With the word ‘tree-change’ still rattling around our heads we set off from Atherton Tablelands towards Cairns. The Rae family (who we met on our second night on the road) have now set up home at nearby Lake Placid and had managed to secure us a site next to them for a great rate weekly rate.
Whichever way we approached Cairns we were going to have to tackle some pretty hairy roads – both steep and windy. We decided to go via Mareeba and then Kuranda. It was really interesting watching the landscape change and we were reminded just how lush, green and mountainous the area is. It also didn’t take long for us to recall, from a previous visit, just how touristy Cairns is, with the emphasis being on visiting The Great Barrier Reef and Daintree Rainforest. The barrage of promotional material was unrelenting.
It was great to catch up with Richard and Vanessa again, who are both now working in Cairns and the kids loved playing with Courtney and Annie. The March Flies here were awful, we were all getting attacked and they bite hard! The kids solution was to swat the flies and then feed them to the many geckos hanging around!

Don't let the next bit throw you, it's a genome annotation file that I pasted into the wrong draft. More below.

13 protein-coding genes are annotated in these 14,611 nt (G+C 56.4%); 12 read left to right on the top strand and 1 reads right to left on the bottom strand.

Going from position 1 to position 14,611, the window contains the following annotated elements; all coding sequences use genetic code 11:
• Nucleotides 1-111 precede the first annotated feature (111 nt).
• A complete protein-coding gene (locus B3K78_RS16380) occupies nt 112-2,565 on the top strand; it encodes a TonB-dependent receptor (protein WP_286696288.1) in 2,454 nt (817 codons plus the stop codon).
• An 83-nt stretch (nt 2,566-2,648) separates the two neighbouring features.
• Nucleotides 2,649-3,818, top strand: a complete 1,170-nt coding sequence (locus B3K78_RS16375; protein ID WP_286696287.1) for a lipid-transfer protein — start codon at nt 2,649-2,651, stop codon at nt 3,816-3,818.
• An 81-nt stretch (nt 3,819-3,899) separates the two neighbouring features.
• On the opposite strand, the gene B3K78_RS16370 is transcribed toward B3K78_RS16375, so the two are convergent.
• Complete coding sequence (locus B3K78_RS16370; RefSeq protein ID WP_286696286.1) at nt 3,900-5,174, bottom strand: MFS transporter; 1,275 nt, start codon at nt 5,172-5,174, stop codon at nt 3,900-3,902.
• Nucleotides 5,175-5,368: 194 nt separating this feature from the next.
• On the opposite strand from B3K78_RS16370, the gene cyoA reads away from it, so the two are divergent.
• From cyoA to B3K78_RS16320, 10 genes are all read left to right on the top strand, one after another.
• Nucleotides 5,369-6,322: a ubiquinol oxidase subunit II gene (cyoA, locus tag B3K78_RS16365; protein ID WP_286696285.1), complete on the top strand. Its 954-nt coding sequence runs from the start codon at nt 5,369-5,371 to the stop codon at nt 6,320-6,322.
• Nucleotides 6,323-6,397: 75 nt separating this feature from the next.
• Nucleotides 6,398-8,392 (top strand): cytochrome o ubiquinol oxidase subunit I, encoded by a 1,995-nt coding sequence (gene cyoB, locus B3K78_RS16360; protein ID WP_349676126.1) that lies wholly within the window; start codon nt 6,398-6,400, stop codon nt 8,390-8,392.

For the time being The Rae’s will be calling Cairns home. We have managed to see them in three states now and who knows, we may expand on that yet!
A day was spent visiting Kuranda. Here there are many attractions such as a butterfly sanctuary, koala gardens, rainforest walking trails and galleries. We were content to visit Barron Falls, check out the Village markets and have a look at the Kuranda Scenic Railway. The railway is fairly expensive ($142 the cheapest option, for a one way trip) and as we were happy with our Ravenshoe steam engine experience we decided to give it a miss. There is a lot to see in Kuranda and fitting it all into a day trip is difficult – particularly as the majority of the shops were shutting at 3pm!